Not that this will come as shocking news to anyone, but income in Finland is distributed much more equally than in the United States:
The difference is especially pronounced at the very top and at the bottom. The richest ten percent of Americans take a much larger share of income than do the richest ten percent of Finns. Meanwhile, the bottom twenty percent of Finns get a much larger share of income than do the bottom twenty percent of Americans. But of course everyone knows that the rich need money more than the poor, so the American system is fairer. Plus our way is worse for the middle sixty percent, too, but pointing that out would be class warfare and your populism would be sneered at by media celebrities whose incomes are all in the top twenty.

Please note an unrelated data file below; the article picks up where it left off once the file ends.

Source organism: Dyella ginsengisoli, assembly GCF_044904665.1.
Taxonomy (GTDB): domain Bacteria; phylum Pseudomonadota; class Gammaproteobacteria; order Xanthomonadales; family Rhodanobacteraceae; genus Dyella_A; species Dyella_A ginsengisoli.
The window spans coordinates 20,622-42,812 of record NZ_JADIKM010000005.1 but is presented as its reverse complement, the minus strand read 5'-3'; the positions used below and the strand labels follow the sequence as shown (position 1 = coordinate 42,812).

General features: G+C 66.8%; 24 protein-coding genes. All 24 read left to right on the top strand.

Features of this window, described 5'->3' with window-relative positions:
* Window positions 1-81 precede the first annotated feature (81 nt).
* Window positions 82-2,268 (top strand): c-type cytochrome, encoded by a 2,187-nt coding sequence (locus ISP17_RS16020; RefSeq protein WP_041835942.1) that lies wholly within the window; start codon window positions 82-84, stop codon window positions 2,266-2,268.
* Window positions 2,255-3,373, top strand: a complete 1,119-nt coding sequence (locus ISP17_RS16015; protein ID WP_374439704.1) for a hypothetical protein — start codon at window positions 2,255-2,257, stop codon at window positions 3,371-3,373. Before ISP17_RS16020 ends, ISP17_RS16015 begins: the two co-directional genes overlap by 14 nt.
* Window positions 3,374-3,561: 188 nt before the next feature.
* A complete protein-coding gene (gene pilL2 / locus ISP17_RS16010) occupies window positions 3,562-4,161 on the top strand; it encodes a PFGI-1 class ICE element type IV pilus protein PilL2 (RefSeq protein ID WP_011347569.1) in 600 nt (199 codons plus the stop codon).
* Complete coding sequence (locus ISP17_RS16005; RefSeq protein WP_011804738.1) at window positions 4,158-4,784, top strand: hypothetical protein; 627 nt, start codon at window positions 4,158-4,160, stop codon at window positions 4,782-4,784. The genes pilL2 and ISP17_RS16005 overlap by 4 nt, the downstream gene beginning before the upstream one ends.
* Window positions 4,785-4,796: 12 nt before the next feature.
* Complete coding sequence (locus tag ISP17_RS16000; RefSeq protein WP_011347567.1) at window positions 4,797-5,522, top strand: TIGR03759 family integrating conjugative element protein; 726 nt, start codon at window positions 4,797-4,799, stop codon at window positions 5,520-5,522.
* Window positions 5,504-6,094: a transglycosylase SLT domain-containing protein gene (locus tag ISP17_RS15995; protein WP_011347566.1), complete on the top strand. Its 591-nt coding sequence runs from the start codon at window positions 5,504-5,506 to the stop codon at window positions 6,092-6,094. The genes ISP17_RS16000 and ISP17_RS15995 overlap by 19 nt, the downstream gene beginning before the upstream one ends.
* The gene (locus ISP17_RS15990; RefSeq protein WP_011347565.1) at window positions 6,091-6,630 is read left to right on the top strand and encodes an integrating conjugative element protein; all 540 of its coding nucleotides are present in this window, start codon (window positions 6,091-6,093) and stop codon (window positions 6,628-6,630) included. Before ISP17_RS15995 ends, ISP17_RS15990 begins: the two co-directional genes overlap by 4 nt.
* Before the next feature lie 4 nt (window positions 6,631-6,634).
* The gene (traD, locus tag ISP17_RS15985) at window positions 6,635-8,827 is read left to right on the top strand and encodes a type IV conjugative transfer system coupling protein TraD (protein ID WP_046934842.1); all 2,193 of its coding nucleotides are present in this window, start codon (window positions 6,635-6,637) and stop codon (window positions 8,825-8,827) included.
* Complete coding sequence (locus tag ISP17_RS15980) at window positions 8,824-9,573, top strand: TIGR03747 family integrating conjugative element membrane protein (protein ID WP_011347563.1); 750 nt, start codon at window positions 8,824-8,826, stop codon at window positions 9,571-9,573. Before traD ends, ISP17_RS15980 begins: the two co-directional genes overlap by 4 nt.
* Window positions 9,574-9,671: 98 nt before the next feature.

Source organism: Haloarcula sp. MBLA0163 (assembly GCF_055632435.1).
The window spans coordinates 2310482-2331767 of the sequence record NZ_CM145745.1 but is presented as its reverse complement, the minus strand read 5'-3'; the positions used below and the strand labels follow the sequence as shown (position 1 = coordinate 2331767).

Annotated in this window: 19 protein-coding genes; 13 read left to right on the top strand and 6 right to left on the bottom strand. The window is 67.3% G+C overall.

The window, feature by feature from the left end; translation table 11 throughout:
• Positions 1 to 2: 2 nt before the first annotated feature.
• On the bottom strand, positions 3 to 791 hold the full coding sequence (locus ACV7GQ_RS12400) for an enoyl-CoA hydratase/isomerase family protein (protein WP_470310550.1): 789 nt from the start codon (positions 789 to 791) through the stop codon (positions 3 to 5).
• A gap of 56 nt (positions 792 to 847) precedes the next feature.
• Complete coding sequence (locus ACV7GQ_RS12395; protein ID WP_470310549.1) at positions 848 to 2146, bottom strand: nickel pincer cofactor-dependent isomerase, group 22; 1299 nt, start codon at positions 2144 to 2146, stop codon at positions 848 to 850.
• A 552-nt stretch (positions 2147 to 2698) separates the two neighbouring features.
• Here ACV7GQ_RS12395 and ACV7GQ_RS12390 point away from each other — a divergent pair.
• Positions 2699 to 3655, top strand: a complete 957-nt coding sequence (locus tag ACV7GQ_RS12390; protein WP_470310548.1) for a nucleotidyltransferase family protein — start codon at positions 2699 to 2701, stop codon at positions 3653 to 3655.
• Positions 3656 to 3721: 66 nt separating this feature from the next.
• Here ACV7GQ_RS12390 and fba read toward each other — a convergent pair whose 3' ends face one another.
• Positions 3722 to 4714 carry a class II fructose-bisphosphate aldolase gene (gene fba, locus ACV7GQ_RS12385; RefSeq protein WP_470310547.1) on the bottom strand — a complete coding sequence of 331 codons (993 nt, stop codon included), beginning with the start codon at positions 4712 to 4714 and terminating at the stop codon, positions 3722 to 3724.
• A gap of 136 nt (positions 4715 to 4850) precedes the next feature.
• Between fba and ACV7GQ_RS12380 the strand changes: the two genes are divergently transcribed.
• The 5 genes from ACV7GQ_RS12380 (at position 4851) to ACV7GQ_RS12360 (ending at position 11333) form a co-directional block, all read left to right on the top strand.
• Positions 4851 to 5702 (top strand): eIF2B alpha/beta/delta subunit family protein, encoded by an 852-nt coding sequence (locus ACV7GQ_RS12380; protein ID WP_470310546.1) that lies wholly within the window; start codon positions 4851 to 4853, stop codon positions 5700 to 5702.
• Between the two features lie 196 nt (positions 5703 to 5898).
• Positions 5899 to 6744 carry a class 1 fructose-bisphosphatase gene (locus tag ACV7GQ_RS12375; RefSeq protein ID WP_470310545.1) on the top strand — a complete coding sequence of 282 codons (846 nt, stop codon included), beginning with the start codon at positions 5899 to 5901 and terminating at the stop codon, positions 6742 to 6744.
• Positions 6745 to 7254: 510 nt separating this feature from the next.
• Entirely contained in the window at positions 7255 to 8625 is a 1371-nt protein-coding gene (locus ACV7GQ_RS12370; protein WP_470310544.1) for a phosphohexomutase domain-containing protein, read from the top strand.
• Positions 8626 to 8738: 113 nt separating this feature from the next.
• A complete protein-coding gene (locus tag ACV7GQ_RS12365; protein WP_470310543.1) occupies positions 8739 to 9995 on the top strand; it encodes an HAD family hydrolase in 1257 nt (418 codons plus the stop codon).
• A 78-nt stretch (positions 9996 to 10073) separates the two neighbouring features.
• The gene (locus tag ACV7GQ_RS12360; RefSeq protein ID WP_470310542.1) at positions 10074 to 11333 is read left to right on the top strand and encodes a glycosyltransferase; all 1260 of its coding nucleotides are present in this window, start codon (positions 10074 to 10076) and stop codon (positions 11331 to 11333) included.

Meanwhile, note that an egalitarian social and economic environment actually hits the rich coming and going. Not only are Finland’s rich poorer than their American compatriots, but the relatively non-desperate state of the Finnish poor means that prices are higher than in the US for the sort of labor-intensive personal services that are primarily consumed by the prosperous. A tourist will note that restaurants are relatively expensive, but the same principle would carry over to maids and nannies and so forth.